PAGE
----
Queensland election: One Nation dominates Twitter debate in the final weeks


Axel Bruns, Queensland University of Technology

As Queensland approaches its election day on Saturday, the social media campaign for votes continues alongside. But over the final two weeks, the focus of that campaign has gradually shifted.

Labor Premier Annastacia Palaszczuk’s plan to veto a potential A$1 billion loan to the Adani mine project resulted in a considerable drop in Adani-related tweets directed at Queensland candidates, and that pattern has held through subsequent weeks. Labor has not entirely neutralised the Adani controversy, but the mine project is no longer the major talking point of the Twitter campaign.

By contrast, the most significant emerging theme of these past two weeks has been the role that Pauline Hanson’s One Nation Party might play in the new parliament. We saw some of this in our previous analysis, in response to the LNP’s decision to direct preferences to One Nation over Labor in a majority of Queensland seats. That particular discussion has now shifted to a much broader debate about the very real prospect that One Nation may hold the balance of power after the election.

Major topics in tweets by and at candidates in the 2017 Queensland election campaign.
Axel Bruns / QUT Digital Media Research Centre

Our dataset captures the tweets posted by and directed at Queensland election candidates. Of those tweets, some 51% addressed the Adani mine or One Nation, but the emphasis has now swung considerably towards the latter. This was sparked in part by the Liberal National Party’s (LNP) preference announcement, with preferences briefly becoming a distinct major topic in their own right.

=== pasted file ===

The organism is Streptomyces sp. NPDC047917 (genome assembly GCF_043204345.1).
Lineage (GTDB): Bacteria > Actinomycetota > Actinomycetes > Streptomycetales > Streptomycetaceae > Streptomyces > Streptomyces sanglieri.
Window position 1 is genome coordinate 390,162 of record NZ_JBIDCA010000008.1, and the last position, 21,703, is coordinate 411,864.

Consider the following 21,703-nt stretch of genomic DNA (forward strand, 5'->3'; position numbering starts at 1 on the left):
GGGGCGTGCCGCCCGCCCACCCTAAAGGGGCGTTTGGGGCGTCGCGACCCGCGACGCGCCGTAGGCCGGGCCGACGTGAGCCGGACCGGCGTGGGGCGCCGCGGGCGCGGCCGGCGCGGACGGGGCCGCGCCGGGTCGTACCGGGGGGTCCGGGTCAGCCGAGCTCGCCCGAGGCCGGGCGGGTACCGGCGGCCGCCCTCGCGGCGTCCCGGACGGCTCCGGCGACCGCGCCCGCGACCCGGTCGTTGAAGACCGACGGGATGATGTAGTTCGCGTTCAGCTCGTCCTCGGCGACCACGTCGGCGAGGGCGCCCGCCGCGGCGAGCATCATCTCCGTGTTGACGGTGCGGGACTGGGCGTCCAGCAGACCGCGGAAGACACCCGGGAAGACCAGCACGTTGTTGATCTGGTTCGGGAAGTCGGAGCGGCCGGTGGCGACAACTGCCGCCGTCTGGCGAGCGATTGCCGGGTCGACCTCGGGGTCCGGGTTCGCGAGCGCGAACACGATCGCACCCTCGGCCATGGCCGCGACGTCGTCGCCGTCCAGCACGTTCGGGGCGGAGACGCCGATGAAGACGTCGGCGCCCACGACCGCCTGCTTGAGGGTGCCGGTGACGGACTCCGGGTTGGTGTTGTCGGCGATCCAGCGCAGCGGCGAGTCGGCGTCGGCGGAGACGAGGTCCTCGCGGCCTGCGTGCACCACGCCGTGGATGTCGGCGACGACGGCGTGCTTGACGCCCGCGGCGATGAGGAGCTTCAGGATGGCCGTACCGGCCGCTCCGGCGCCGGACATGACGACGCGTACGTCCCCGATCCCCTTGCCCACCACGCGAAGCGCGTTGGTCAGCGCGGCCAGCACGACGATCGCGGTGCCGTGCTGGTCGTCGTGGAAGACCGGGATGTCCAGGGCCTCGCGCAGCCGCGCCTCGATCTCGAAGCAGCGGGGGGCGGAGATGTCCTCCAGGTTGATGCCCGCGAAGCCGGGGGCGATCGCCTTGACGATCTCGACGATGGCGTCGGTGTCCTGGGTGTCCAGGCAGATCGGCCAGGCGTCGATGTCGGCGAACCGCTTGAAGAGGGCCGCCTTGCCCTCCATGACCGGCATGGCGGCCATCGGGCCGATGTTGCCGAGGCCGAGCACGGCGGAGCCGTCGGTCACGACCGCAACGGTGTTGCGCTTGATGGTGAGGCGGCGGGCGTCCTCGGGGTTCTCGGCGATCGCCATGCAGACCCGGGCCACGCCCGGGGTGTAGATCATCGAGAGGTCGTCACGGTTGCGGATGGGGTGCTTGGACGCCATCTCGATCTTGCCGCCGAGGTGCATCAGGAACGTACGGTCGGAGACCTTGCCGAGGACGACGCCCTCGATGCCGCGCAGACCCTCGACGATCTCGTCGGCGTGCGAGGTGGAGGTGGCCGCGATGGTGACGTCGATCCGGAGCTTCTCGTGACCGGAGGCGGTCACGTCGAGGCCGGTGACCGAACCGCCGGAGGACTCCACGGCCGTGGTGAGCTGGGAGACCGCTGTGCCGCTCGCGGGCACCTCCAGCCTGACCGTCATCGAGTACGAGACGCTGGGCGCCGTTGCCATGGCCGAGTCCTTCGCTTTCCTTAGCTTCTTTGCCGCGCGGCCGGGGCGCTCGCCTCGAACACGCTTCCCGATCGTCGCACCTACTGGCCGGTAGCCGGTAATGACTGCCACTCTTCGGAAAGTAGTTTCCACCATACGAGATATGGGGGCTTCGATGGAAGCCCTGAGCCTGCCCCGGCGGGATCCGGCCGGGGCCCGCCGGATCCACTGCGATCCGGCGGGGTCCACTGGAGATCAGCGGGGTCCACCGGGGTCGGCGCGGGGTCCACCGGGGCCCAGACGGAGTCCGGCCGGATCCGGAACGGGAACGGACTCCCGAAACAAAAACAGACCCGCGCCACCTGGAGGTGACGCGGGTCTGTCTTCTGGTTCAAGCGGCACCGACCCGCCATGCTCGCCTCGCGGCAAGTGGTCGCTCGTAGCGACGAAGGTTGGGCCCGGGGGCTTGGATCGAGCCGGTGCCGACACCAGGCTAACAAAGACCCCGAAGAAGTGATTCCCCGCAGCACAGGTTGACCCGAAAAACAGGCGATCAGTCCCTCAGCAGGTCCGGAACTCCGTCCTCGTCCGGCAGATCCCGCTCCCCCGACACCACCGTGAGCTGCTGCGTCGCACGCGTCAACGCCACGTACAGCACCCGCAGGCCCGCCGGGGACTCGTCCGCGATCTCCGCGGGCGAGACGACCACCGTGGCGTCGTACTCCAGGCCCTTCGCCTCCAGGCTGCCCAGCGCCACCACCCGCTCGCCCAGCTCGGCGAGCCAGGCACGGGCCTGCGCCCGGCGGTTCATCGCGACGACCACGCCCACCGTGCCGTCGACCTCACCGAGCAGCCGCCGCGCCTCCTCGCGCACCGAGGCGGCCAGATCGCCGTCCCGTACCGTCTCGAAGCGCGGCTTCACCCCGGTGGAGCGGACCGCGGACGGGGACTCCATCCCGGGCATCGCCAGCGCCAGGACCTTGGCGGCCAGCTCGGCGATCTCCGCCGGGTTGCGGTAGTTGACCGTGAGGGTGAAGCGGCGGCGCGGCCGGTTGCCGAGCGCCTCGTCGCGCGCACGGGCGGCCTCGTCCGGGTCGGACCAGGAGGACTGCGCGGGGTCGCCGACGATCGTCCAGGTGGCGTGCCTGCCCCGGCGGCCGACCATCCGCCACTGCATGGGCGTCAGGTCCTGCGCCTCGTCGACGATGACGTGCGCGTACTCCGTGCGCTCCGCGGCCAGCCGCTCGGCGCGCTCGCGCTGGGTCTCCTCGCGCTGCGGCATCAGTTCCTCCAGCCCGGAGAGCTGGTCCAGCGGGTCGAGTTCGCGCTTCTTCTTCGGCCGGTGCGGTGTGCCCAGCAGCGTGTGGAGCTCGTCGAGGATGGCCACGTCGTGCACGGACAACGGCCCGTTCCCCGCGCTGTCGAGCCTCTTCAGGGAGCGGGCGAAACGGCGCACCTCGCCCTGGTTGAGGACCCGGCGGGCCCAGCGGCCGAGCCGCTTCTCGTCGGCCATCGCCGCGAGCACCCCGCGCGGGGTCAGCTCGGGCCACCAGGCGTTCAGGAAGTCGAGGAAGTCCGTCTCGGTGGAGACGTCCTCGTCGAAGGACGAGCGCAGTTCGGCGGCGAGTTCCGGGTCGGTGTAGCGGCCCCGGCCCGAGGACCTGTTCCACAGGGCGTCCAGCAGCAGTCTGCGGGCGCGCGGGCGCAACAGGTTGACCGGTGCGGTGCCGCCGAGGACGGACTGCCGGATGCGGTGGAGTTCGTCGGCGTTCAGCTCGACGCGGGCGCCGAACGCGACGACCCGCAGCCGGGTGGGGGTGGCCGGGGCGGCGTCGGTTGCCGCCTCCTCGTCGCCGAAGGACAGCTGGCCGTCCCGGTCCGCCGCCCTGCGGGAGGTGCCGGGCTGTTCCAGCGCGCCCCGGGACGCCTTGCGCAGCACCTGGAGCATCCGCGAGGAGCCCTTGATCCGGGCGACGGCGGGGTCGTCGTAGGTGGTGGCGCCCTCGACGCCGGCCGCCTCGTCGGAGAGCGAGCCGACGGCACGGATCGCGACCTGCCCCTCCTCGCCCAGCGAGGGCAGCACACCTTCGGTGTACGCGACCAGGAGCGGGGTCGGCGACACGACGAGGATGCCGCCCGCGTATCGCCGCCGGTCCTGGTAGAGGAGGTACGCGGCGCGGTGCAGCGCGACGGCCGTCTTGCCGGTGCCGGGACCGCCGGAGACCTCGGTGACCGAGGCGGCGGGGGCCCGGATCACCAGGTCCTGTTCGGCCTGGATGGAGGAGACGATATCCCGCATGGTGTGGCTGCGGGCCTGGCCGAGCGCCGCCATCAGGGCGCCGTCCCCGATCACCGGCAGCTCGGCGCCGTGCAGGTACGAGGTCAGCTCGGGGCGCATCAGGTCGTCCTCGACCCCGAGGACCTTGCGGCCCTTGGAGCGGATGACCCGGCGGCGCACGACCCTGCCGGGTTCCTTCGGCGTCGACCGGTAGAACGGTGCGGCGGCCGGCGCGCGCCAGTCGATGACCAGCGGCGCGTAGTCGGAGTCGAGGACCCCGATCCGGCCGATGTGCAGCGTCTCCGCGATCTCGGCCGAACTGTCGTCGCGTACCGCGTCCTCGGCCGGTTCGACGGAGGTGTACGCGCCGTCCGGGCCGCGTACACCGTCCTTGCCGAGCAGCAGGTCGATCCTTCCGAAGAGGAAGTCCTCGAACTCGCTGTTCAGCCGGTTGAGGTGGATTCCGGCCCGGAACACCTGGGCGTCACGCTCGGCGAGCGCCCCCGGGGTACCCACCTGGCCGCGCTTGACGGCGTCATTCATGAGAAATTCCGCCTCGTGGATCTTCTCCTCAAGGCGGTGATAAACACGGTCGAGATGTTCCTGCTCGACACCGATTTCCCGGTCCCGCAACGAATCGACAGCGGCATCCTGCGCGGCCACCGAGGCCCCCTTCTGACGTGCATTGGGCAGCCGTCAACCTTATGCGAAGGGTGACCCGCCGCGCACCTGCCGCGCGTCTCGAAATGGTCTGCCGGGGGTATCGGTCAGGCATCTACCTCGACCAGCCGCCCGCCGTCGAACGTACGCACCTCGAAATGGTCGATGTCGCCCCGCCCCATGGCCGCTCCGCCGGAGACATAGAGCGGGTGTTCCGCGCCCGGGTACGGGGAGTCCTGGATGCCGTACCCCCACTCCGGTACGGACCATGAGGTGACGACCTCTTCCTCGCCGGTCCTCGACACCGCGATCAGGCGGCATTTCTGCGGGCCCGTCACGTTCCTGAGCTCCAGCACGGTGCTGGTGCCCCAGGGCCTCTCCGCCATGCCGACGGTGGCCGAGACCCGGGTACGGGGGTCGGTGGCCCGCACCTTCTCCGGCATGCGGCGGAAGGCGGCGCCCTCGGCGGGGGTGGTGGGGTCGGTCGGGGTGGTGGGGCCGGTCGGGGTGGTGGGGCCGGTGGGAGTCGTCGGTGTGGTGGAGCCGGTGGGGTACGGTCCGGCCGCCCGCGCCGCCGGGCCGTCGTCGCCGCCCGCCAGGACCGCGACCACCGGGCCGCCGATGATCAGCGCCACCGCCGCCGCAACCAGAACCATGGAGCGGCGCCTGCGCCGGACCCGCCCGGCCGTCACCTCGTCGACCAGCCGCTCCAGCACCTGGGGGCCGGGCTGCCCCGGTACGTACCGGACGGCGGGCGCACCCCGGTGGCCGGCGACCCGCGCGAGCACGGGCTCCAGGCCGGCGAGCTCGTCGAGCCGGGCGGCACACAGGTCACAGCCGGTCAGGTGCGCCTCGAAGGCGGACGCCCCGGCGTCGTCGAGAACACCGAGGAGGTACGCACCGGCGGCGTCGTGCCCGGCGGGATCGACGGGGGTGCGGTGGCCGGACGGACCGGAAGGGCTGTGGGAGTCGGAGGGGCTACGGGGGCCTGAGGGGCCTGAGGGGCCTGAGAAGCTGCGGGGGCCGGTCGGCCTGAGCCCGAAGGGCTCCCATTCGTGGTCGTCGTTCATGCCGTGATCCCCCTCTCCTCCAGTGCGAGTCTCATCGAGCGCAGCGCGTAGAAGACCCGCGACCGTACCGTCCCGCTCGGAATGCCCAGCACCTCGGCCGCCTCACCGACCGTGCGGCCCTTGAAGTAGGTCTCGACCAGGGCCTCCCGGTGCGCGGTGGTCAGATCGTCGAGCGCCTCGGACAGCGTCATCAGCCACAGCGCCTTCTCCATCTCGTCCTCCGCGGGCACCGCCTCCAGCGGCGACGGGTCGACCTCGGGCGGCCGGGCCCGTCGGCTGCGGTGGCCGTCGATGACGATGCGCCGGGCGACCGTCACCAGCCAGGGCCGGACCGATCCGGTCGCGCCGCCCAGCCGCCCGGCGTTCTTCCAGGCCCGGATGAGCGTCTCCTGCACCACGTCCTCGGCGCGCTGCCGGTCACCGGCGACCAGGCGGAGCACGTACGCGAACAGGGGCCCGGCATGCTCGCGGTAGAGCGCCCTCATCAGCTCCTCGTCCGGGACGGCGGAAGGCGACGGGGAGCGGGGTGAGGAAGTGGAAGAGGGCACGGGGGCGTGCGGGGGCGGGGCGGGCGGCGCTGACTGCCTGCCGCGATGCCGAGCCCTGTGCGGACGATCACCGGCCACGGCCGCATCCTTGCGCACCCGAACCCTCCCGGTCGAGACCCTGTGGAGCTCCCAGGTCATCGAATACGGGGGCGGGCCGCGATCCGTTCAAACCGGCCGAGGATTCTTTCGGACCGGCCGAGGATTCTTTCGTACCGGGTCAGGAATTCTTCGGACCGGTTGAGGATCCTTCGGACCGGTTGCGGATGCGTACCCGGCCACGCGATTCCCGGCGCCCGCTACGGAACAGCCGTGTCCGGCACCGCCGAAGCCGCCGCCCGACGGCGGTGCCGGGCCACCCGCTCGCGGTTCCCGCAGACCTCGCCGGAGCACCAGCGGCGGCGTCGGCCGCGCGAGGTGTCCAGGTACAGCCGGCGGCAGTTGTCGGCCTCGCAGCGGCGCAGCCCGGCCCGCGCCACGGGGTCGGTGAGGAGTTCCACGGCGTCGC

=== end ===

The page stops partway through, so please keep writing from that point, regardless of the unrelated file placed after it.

Labor has been quick to exploit this arrangement, in well-shared posts from the central party account. However, recent controversial footage of its own MP Jo-Ann Miller hugging Pauline Hanson on the campaign trail might have blunted this message somewhat.

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One Nation also featured heavily in another major topic of the second half of the campaign: schools. While Labor’s pledge to establish several new schools received only moderate attention, Queensland One Nation leader Steve Dickson’s bizarre comments about the Safe Schools anti-bullying programme was met with widespread condemnation. A tweet criticising Dickson’s subsequent apology is now the second most retweeted post of the entire campaign:

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Somewhat more surprisingly, the impact of Uber and similar ridesharing services on the Queensland taxi industry has also been a minor theme throughout the campaign. This was aided by some orchestrated activity by taxi drivers, and supported by Katter’s Australian Party (KAP) candidate Robbie Katter, who has championed their cause in several campaign events. Meanwhile, transport also figured in the Premier’s commitment to fixing the issues with troubled new Queensland Rail rolling stock in Maryborough, which generated a brief flurry of support as well as criticism.

These topical changes have affected the patterns of engagement with the candidates on Twitter. In total, Labor candidates still continue to be mentioned more frequently than their LNP counterparts. But over the past two weeks, this gap has closed slightly: as attention has shifted from Adani to One Nation, so have Twitter users moved to asking more questions of LNP and One Nation rather than Labor politicians. Retweets, however, continue to favour Labor by a considerable margin: its candidates have received more than four times as many retweets as all other party candidates put together.

Engagement with candidates in the 2017 Queensland election.
Axel Bruns / QUT Digital Media Research Centre